Friday, February 08, 2008

HAVE YOU HEARD THE TFUL282?

There are a handful of bands from my live rock heyday of roughly 1986-1995 that I saw play live over fifteen times each, as obsessive as that sounds, and is. CLAW HAMMER are easily #1, pushing at least 40+ shows, but then again I went on tour with them, and they were friends to boot. MUDHONEY – at least 25 shows, partly driven by their longevity, and partly by the fact that I lived in Seattle a few years & wormed my way onto a few pest lists. LAZY COWGIRLS – absolute crazed late 80s mania for these guys. If they played in Los Angeles, where they lived and played live every month during 1986-89, I was there. I missed one show in the desert and one in Long Beach that I know of, and I’m pretty sure that’s about it. Sick! THE ICKY BOYFRIENDS and MONOSHOCK – between one and three dozen times respectively, but then again, those fellas were also friends, in addition to being a blast live.

There is one band in the 15+ club whom I’m never really met, broken bread with, nor followed too obsessively, and yet whom I delightedly saw play live somewhere between 20 and 25 times. I’m talking of course of THE THINKING FELLERS UNION LOCAL 282. “The Fellers” need to have a reeducation campaign conducted around them, lest they be forgotten to time. In their day they were such a goddamn powerhouse – a wacked amalgamation of convoluted BEEFHEART riffs, Krautrock propulsion, raging punk rock-styled banjo & mandolin, and a noisy and strange take on then-current independent rock flavors. Some of their live shows, especially around 1991 or so, are among the jaw-dropping best I’ve ever seen. Their San Francisco Bay Area-based fans devotedly hopped from gig to gig, and for a year or two it was absolutely worship-like at the shows themselves, with lots of drunken screaming, rolling in the aisles (or in the “pit”), good-natured heckling, and general speaking in tongues. Their core early contingent was largely made up of friends of theirs in bands whose names repeatedly got dropped in BANANAFISH fanzine, which was at the time the ultimate inside “noise” joke, a perplexing, maddening and yet somehow compelling read that centered around editor Seymour Glass’s noisy and offbeat musical favorites, as well as on iconoclastic weirdos of all stripes. Then there were dorks like me who just sorta showed up and witnessed every single show, because it was the best entertainment option available that night, which it most certainly always was.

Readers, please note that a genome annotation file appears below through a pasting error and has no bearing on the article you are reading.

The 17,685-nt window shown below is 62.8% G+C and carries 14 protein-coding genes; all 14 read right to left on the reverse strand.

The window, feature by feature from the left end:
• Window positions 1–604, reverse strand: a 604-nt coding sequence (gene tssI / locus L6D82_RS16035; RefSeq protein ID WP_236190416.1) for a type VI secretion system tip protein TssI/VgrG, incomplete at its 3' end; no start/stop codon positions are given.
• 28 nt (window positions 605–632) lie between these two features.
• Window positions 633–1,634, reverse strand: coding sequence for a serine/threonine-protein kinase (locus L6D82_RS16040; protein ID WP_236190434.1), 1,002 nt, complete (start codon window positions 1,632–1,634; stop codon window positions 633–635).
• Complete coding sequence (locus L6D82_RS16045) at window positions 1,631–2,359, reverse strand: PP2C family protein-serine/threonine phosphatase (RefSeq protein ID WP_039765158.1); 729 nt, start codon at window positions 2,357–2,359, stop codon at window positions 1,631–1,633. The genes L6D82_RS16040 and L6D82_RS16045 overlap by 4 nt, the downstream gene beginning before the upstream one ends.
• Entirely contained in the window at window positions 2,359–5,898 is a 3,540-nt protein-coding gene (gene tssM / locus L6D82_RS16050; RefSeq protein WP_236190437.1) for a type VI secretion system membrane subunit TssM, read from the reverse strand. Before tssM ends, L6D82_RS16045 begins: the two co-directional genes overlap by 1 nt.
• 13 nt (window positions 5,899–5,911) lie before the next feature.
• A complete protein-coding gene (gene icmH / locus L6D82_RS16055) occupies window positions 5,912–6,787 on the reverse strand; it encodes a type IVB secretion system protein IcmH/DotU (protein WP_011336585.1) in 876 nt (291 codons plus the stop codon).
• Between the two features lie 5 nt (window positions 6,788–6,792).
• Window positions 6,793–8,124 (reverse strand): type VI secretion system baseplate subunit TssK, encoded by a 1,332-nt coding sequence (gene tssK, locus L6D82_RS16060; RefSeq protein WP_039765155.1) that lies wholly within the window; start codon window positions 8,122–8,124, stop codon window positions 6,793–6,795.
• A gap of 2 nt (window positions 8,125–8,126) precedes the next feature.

Now the 22-year-old me had a slightly less robust BS detector than the 40-year-old me does, and I’ll admit that the band’s recordings don’t hold up that well, except for the great “Mother Of All Saints” 2xLP and a few tracks from each album and 45. The Thinking Fellers had this ridiculous, “look at us, we’re really, really weird” show-off thing going on that even bugged me back then (exhibit A: their dumb band name), with some of the guys in the band wearing dresses at times, and actual recordings that consisted solely of farts. Not that I’m not one, mind you – but the Thinking Fellers were TOTAL NERDS. They were nerds that also made some of the most joyously twisted, scraping and fun music of their day, and I’ve picked a couple of representative tracks – their “hits”, if you will – to illustrate this point. Sorry, no YouTube videos of the band live at the 6th Street Rendezvous in 1990 appear to be available (yet)!

Play or Download THINKING FELLERS UNION LOCAL 282 – “Sister Hell” (from 1989 LP, “Tangle”)